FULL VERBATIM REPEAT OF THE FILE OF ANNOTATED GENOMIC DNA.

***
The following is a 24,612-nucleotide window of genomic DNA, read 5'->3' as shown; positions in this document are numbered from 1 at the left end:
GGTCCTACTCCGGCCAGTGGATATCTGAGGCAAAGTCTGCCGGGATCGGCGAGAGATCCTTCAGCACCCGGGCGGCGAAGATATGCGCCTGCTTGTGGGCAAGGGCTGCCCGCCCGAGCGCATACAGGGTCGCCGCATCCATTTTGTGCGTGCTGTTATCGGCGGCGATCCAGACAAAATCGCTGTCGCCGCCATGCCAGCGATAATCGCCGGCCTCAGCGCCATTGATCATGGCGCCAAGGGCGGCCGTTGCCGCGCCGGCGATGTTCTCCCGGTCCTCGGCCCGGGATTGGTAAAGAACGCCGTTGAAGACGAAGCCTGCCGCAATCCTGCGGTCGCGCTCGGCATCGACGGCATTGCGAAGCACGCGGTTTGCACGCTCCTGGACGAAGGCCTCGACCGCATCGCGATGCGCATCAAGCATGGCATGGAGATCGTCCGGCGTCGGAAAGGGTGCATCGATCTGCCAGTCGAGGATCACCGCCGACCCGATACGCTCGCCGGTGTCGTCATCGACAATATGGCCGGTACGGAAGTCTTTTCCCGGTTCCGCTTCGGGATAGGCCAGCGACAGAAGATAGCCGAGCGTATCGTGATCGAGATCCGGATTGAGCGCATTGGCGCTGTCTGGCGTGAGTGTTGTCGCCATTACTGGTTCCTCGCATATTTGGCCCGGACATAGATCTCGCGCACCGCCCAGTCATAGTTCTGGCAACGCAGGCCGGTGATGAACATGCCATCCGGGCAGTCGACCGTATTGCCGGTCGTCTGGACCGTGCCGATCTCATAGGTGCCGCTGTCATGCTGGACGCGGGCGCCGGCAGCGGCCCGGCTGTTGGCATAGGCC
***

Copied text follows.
The following is a 24,612-nucleotide window of genomic DNA, read 5'->3' as shown; positions in this document are numbered from 1 at the left end:
GGTCCTACTCCGGCCAGTGGATATCTGAGGCAAAGTCTGCCGGGATCGGCGAGAGATCCTTCAGCACCCGGGCGGCGAAGATATGCGCCTGCTTGTGGGCAAGGGCTGCCCGCCCGAGCGCATACAGGGTCGCCGCATCCATTTTGTGCGTGCTGTTATCGGCGGCGATCCAGACAAAATCGCTGTCGCCGCCATGCCAGCGATAATCGCCGGCCTCAGCGCCATTGATCATGGCGCCAAGGGCGGCCGTTGCCGCGCCGGCGATGTTCTCCCGGTCCTCGGCCCGGGATTGGTAAAGAACGCCGTTGAAGACGAAGCCTGCCGCAATCCTGCGGTCGCGCTCGGCATCGACGGCATTGCGAAGCACGCGGTTTGCACGCTCCTGGACGAAGGCCTCGACCGCATCGCGATGCGCATCAAGCATGGCATGGAGATCGTCCGGCGTCGGAAAGGGTGCATCGATCTGCCAGTCGAGGATCACCGCCGACCCGATACGCTCGCCGGTGTCGTCATCGACAATATGGCCGGTACGGAAGTCTTTTCCCGGTTCCGCTTCGGGATAGGCCAGCGACAGAAGATAGCCGAGCGTATCGTGATCGAGATCCGGATTGAGCGCATTGGCGCTGTCTGGCGTGAGTGTTGTCGCCATTACTGGTTCCTCGCATATTTGGCCCGGACATAGATCTCGCGCACCGCCCAGTCATAGTTCTGGCAACGCAGGCCGGTGATGAACATGCCATCCGGGCAGTCGACCGTATTGCCGGTCGTCTGGACCGTGCCGATCTCATAGGTGCCGCTGTCATGCTGGACGCGGGCGCCGGCAGCGGCCCGGCTGTTGGCATAGGCC